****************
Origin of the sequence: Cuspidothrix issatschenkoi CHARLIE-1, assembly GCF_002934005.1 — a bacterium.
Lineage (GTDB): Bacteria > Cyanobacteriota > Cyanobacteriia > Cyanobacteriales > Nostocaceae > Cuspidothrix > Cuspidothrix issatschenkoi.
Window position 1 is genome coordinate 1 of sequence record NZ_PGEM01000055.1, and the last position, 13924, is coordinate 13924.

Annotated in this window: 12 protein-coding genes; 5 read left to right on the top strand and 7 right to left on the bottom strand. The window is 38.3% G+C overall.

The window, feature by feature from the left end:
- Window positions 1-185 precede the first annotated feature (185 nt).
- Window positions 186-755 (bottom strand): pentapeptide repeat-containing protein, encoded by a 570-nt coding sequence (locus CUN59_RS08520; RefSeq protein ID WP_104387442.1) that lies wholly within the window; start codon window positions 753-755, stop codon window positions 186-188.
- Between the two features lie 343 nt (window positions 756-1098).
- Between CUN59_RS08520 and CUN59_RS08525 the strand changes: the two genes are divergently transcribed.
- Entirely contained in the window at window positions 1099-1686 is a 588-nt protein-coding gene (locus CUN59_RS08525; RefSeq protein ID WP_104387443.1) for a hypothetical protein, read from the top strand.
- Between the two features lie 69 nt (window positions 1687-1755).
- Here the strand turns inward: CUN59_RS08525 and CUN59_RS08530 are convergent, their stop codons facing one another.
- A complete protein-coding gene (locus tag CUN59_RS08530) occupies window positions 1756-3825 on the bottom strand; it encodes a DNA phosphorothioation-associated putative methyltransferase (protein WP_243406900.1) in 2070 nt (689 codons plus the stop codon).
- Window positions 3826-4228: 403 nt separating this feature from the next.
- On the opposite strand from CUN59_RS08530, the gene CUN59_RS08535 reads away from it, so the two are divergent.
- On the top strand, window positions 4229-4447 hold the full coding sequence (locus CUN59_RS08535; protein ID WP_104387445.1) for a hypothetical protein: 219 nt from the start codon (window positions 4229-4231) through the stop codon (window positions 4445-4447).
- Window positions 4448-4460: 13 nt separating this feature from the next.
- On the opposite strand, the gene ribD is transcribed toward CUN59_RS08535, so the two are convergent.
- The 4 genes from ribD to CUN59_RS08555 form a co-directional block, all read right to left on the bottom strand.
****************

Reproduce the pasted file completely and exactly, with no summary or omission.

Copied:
Origin of the sequence: Cuspidothrix issatschenkoi CHARLIE-1, assembly GCF_002934005.1 — a bacterium.
Lineage (GTDB): Bacteria > Cyanobacteriota > Cyanobacteriia > Cyanobacteriales > Nostocaceae > Cuspidothrix > Cuspidothrix issatschenkoi.
Window position 1 is genome coordinate 1 of sequence record NZ_PGEM01000055.1, and the last position, 13924, is coordinate 13924.

Annotated in this window: 12 protein-coding genes; 5 read left to right on the top strand and 7 right to left on the bottom strand. The window is 38.3% G+C overall.

The window, feature by feature from the left end:
- Window positions 1-185 precede the first annotated feature (185 nt).
- Window positions 186-755 (bottom strand): pentapeptide repeat-containing protein, encoded by a 570-nt coding sequence (locus CUN59_RS08520; RefSeq protein ID WP_104387442.1) that lies wholly within the window; start codon window positions 753-755, stop codon window positions 186-188.
- Between the two features lie 343 nt (window positions 756-1098).
- Between CUN59_RS08520 and CUN59_RS08525 the strand changes: the two genes are divergently transcribed.
- Entirely contained in the window at window positions 1099-1686 is a 588-nt protein-coding gene (locus CUN59_RS08525; RefSeq protein ID WP_104387443.1) for a hypothetical protein, read from the top strand.
- Between the two features lie 69 nt (window positions 1687-1755).
- Here the strand turns inward: CUN59_RS08525 and CUN59_RS08530 are convergent, their stop codons facing one another.
- A complete protein-coding gene (locus tag CUN59_RS08530) occupies window positions 1756-3825 on the bottom strand; it encodes a DNA phosphorothioation-associated putative methyltransferase (protein WP_243406900.1) in 2070 nt (689 codons plus the stop codon).
- Window positions 3826-4228: 403 nt separating this feature from the next.
- On the opposite strand from CUN59_RS08530, the gene CUN59_RS08535 reads away from it, so the two are divergent.
- On the top strand, window positions 4229-4447 hold the full coding sequence (locus CUN59_RS08535; protein ID WP_104387445.1) for a hypothetical protein: 219 nt from the start codon (window positions 4229-4231) through the stop codon (window positions 4445-4447).
- Window positions 4448-4460: 13 nt separating this feature from the next.
- On the opposite strand, the gene ribD is transcribed toward CUN59_RS08535, so the two are convergent.
- The 4 genes from ribD to CUN59_RS08555 form a co-directional block, all read right to left on the bottom strand.